Senate Republicans to hold a vote of no confidence in Lt. Gov. McNally today
The Senate Republican Caucus will hold a vote of no confidence in Lt. Gov. Randy McNally Monday, nearly two weeks after revelations that he frequently commented on racy photos on young gay men’s Instagram sites.
McNally, the Republican-appointed speaker of the Senate from Oak Ridge, has weathered the criticism of these comments by stating he makes them out of “encouragement” and that he “enjoys interacting with constituents and Tennesseans of all religions, backgrounds and orientations.”
His comments come as organizations such as the Human Rights Campaign call Tennessee one of the worst states for the LGBTQ community because of a series of laws passed by Republicans.
Republican leaders in the House and Senate have been reluctant to criticize McNally, who has served in the Tennessee General Assembly since 1979.
Several sources told the Tennessee Lookout that they expect McNally to survive the vote.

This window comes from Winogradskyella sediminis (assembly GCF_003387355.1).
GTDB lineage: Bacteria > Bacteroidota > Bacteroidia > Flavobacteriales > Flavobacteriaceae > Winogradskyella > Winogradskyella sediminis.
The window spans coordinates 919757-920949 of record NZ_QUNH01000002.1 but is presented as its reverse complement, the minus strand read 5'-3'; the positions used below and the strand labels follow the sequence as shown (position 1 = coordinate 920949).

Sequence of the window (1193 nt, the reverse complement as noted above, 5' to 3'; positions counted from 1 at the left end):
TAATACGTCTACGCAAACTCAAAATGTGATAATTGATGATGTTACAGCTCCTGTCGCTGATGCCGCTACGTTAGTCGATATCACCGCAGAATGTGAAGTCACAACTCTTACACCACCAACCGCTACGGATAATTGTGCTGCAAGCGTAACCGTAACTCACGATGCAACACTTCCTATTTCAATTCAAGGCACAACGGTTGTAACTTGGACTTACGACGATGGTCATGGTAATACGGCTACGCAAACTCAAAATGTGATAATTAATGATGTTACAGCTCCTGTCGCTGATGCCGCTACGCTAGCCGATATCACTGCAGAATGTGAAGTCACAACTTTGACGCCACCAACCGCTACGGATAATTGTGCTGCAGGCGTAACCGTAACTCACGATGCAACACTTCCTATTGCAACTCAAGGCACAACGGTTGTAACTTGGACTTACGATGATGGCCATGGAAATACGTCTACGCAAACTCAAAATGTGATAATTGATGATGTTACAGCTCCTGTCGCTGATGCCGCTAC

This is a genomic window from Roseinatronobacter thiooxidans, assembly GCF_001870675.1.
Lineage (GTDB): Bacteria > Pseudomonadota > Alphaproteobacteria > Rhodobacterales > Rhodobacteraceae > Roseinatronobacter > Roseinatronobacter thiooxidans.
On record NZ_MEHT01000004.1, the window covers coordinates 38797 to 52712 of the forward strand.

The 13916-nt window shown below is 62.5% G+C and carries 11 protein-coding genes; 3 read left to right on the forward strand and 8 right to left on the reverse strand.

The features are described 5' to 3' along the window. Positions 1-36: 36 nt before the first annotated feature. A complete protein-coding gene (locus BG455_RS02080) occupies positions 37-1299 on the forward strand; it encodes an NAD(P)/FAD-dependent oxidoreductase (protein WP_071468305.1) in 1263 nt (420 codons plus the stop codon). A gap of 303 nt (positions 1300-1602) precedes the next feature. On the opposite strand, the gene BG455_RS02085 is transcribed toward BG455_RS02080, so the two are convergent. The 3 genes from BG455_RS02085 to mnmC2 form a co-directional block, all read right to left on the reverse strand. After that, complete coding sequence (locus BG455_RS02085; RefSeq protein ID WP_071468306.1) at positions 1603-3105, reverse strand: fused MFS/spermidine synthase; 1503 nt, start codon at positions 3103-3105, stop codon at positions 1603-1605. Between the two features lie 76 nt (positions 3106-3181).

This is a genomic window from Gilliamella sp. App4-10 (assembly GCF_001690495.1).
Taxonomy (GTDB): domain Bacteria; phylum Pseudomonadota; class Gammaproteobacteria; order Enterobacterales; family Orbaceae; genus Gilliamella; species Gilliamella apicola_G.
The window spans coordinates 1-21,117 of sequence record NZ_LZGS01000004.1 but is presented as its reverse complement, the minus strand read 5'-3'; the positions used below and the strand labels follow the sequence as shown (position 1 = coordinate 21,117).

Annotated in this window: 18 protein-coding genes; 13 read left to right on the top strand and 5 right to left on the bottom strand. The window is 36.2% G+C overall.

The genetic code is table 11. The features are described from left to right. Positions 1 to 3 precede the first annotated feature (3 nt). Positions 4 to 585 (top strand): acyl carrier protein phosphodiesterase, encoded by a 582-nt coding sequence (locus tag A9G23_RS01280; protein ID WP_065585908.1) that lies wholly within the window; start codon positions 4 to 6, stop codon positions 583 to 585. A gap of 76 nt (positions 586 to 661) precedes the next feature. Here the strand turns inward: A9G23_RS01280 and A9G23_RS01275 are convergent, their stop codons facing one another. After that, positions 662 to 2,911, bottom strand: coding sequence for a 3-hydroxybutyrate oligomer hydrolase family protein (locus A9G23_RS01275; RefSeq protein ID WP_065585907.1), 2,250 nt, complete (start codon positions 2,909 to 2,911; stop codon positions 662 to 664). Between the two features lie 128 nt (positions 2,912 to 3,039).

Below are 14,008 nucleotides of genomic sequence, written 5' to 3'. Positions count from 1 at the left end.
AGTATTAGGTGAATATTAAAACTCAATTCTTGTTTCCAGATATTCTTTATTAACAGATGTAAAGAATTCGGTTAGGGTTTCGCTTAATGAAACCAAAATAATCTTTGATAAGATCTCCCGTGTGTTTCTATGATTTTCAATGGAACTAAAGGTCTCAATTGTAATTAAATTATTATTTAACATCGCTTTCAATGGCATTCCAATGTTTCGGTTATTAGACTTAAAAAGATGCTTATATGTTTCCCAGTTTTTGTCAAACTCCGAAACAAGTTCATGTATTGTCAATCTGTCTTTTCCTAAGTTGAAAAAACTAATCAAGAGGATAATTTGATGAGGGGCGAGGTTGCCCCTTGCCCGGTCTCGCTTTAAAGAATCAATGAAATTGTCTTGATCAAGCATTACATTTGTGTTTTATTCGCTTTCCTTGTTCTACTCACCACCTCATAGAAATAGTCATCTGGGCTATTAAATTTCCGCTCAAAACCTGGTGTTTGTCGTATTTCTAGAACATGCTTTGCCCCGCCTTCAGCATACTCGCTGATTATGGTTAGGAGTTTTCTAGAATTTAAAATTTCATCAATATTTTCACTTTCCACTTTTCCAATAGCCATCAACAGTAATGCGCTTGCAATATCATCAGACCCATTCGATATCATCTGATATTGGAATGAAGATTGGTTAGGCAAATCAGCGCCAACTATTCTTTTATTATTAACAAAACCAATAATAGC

Some believe McNally, who has been canvassing the 27 caucus members, should be able to find out exactly how they feel about his future by taking a vote. They see the Senate Republican Caucus as split three ways between those who believe McNally should remain in his post, those who believe he should step down this session and others who believe he should say farewell at the end of the 2023 session this spring.
The race to replace McNally heated up over the weekend when the Tennessee Firearms Association endorsed Sen. Paul Bailey, R-Sparta, as the next lieutenant governor.
Senate Majority Leader Jack Johnson, R-Franklin, and Sen. Bo Watson, R-Hixson, are considered the most likely replacement for McNally, but neither appears to be publicly advocating for the job at this time.
Those on the fringes of the Republican Party have been the loudest critics of McNally. The Tennessee Star, Tennessee Stands and Rep. Todd Warner, R-Chapel Hill, all called for him to step down, citing the Instagram comments and other health issues.
McNally had heart surgery in February to put in a pacemaker.
The Lookout reached out to McNally’s office for comment and had yet to receive a response at the time of publication.